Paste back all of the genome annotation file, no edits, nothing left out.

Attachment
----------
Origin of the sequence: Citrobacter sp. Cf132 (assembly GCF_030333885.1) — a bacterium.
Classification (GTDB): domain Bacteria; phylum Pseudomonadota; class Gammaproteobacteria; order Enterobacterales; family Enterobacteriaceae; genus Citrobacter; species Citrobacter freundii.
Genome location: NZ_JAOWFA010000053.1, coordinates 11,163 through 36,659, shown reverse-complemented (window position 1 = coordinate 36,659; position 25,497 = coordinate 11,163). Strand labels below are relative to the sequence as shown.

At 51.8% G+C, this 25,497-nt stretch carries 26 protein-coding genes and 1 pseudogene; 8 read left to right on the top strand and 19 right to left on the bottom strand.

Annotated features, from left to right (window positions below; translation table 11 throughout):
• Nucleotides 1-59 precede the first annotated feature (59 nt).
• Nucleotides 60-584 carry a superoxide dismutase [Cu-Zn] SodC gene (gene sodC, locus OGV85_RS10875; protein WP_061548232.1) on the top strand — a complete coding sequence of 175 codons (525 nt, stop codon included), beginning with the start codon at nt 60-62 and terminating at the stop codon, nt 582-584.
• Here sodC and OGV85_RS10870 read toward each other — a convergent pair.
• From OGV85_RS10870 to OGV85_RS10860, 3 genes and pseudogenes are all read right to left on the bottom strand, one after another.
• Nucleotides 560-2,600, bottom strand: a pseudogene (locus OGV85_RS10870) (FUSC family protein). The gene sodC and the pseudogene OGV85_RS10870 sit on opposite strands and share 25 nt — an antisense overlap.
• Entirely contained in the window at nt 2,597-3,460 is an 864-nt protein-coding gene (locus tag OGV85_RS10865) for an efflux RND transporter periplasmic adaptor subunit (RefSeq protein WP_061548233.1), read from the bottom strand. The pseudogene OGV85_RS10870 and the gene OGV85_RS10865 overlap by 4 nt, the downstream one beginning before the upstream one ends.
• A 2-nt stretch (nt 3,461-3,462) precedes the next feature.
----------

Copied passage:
Origin of the sequence: Citrobacter sp. Cf132 (assembly GCF_030333885.1) — a bacterium.
Classification (GTDB): domain Bacteria; phylum Pseudomonadota; class Gammaproteobacteria; order Enterobacterales; family Enterobacteriaceae; genus Citrobacter; species Citrobacter freundii.
Genome location: NZ_JAOWFA010000053.1, coordinates 11,163 through 36,659, shown reverse-complemented (window position 1 = coordinate 36,659; position 25,497 = coordinate 11,163). Strand labels below are relative to the sequence as shown.

At 51.8% G+C, this 25,497-nt stretch carries 26 protein-coding genes and 1 pseudogene; 8 read left to right on the top strand and 19 right to left on the bottom strand.

Annotated features, from left to right (window positions below; translation table 11 throughout):
• Nucleotides 1-59 precede the first annotated feature (59 nt).
• Nucleotides 60-584 carry a superoxide dismutase [Cu-Zn] SodC gene (gene sodC, locus OGV85_RS10875; protein WP_061548232.1) on the top strand — a complete coding sequence of 175 codons (525 nt, stop codon included), beginning with the start codon at nt 60-62 and terminating at the stop codon, nt 582-584.
• Here sodC and OGV85_RS10870 read toward each other — a convergent pair.
• From OGV85_RS10870 to OGV85_RS10860, 3 genes and pseudogenes are all read right to left on the bottom strand, one after another.
• Nucleotides 560-2,600, bottom strand: a pseudogene (locus OGV85_RS10870) (FUSC family protein). The gene sodC and the pseudogene OGV85_RS10870 sit on opposite strands and share 25 nt — an antisense overlap.
• Entirely contained in the window at nt 2,597-3,460 is an 864-nt protein-coding gene (locus tag OGV85_RS10865) for an efflux RND transporter periplasmic adaptor subunit (RefSeq protein WP_061548233.1), read from the bottom strand. The pseudogene OGV85_RS10870 and the gene OGV85_RS10865 overlap by 4 nt, the downstream one beginning before the upstream one ends.
• A 2-nt stretch (nt 3,461-3,462) precedes the next feature.